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1. Christ procured a possible salvation for a part of mankind. 2. He procured the absolute salvation of a part; and 3. A conditional salvation from sin here and in heaven hereafter, for all adult persons of our whole race except adult idiots. This is the sum of the whole matter, and it blows the whole theory into moonshine!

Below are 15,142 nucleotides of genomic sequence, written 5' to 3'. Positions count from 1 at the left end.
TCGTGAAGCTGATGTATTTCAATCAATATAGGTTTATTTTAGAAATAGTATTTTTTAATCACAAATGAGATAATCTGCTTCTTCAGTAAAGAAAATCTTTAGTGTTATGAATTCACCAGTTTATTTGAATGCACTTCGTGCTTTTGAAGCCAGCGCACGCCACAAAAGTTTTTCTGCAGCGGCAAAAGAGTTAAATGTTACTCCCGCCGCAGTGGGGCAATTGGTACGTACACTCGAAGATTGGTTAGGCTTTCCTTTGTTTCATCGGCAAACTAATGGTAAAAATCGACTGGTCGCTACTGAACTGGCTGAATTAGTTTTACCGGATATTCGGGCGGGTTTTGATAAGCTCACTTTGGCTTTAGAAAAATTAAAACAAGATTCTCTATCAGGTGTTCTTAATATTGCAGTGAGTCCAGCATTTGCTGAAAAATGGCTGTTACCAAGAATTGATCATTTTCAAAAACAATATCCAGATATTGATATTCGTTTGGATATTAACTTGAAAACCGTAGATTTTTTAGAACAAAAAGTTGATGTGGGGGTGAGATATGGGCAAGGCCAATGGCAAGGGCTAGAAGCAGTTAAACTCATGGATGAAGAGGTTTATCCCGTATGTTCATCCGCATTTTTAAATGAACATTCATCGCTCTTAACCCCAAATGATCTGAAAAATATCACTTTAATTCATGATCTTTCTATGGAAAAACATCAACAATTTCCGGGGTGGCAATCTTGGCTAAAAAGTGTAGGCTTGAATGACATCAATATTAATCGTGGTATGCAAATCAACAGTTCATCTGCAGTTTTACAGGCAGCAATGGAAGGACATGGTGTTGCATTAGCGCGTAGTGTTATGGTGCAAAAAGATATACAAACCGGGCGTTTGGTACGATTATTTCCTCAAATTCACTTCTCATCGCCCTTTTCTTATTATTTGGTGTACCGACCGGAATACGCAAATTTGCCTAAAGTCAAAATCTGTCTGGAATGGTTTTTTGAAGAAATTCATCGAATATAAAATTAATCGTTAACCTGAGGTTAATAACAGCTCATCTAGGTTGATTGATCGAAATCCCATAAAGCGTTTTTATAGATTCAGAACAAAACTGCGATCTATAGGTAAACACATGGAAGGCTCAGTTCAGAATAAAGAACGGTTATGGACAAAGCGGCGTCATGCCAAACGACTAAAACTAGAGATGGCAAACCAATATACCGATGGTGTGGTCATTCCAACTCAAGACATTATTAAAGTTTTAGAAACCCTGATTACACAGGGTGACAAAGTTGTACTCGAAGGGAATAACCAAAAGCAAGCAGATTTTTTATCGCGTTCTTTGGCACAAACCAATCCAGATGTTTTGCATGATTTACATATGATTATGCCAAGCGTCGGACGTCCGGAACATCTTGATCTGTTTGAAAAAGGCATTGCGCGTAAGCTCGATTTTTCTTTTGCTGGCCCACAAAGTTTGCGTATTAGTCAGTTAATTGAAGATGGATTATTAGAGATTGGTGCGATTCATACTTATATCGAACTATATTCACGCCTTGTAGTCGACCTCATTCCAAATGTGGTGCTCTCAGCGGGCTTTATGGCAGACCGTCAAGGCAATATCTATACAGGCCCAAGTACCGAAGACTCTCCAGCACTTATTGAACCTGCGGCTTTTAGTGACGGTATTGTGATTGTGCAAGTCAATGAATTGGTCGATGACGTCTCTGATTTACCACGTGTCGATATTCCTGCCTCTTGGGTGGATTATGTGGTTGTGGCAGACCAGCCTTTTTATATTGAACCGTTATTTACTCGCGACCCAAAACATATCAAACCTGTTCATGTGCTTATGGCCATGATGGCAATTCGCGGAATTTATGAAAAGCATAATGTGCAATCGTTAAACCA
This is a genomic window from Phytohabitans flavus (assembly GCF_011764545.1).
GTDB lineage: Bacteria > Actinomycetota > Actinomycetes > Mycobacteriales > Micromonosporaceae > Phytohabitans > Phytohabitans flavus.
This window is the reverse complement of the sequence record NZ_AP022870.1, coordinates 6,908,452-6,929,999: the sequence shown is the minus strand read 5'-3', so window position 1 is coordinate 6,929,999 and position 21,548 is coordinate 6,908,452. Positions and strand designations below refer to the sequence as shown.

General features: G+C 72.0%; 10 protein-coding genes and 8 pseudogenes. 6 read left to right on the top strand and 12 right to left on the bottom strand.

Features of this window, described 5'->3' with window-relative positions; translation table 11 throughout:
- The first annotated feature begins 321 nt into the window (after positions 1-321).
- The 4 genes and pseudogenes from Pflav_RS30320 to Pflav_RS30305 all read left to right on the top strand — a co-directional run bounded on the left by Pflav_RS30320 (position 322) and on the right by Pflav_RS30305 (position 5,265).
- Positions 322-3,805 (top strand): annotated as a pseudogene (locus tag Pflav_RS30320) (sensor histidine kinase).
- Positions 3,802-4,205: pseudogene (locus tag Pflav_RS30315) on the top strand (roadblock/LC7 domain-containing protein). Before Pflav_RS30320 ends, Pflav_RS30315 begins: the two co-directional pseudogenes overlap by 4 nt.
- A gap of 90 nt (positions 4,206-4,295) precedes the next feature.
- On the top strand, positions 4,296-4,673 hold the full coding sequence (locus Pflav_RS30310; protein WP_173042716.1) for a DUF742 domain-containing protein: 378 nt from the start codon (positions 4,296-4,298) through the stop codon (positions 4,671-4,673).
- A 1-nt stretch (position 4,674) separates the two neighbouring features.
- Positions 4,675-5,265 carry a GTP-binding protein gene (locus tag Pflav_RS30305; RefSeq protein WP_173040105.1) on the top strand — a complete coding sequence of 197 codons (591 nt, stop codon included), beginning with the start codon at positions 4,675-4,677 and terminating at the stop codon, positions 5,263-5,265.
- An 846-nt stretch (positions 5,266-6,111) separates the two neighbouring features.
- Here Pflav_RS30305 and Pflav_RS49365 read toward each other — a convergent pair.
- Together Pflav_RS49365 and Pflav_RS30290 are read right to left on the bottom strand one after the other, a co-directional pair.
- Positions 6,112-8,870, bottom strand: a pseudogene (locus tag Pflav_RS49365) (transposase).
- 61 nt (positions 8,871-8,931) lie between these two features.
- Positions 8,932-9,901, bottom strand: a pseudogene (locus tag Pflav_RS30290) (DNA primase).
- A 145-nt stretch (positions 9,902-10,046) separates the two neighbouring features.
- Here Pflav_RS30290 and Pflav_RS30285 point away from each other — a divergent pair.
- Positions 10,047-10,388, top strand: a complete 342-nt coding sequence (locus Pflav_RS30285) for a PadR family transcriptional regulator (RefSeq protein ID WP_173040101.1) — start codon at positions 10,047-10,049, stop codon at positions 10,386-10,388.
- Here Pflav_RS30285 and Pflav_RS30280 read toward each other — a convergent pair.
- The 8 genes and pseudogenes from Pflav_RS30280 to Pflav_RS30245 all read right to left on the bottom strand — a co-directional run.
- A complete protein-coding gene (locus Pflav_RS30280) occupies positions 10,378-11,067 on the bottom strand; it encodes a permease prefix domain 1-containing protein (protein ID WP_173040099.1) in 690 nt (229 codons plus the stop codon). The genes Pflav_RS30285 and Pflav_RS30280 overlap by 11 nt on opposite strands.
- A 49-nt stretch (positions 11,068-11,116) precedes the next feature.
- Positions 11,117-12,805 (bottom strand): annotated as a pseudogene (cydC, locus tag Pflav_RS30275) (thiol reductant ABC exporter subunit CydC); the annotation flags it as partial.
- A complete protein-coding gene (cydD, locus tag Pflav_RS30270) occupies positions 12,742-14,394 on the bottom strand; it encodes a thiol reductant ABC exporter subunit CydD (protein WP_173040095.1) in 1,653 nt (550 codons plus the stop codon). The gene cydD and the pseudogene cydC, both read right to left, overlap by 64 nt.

4. But, in strictness of language, it is mere sham to talk about a possible salvation, if the absolute salvation of any be secured; and it is nothing more than sham in any light you choose to view it. It requires but little penetration to discover, that if Christ by the fulfilment of the Divine promises procured only a possible salvation for mankind, salvation before his advent must have been impossible! And if impossible, then are all from the creation to that period, consigned "with one fell swoop” to endless ruin! And yet more horrible still. No distinction on account of differences in moral character. Enoch and the Antedeluvians-Elijah and the troop of Korah-all without distinction consigned to the realms of wo!-And yet more horrible still. If salva: ion before the advent was impossible, the promise of God to bless mankind universally, can • never be fulfilled; nor has it ever been possible for all men to be saved !! These are the legitimate results of Mr. Power's theory. And to use his own language with slight alteration; it opens its own sepulchre as a warning to the world, and inscribes thereon with its own hand, trembling as in death, the following epitaph: Partialism, in its views of the Divine promises, having no hope, and without a Saviour in the world!